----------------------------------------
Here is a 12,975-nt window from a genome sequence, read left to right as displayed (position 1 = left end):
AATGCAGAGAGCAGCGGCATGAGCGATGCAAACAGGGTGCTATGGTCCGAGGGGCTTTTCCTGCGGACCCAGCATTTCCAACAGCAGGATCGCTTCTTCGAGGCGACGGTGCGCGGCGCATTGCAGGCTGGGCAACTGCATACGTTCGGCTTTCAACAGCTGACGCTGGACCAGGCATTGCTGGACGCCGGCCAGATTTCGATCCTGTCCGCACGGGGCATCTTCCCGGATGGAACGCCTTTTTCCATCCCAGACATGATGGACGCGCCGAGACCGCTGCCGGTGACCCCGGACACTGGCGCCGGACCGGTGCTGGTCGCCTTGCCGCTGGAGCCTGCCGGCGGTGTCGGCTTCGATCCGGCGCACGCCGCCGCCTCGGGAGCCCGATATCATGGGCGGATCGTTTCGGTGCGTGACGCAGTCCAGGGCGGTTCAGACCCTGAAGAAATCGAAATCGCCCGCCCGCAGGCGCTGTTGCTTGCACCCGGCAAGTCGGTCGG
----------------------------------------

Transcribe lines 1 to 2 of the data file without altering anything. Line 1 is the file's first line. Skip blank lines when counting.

Here is a 12,975-nt window from a genome sequence, read left to right as displayed (position 1 = left end):
AATGCAGAGAGCAGCGGCATGAGCGATGCAAACAGGGTGCTATGGTCCGAGGGGCTTTTCCTGCGGACCCAGCATTTCCAACAGCAGGATCGCTTCTTCGAGGCGACGGTGCGCGGCGCATTGCAGGCTGGGCAACTGCATACGTTCGGCTTTCAACAGCTGACGCTGGACCAGGCATTGCTGGACGCCGGCCAGATTTCGATCCTGTCCGCACGGGGCATCTTCCCGGATGGAACGCCTTTTTCCATCCCAGACATGATGGACGCGCCGAGACCGCTGCCGGTGACCCCGGACACTGGCGCCGGACCGGTGCTGGTCGCCTTGCCGCTGGAGCCTGCCGGCGGTGTCGGCTTCGATCCGGCGCACGCCGCCGCCTCGGGAGCCCGATATCATGGGCGGATCGTTTCGGTGCGTGACGCAGTCCAGGGCGGTTCAGACCCTGAAGAAATCGAAATCGCCCGCCCGCAGGCGCTGTTGCTTGCACCCGGCAAGTCGGTCGG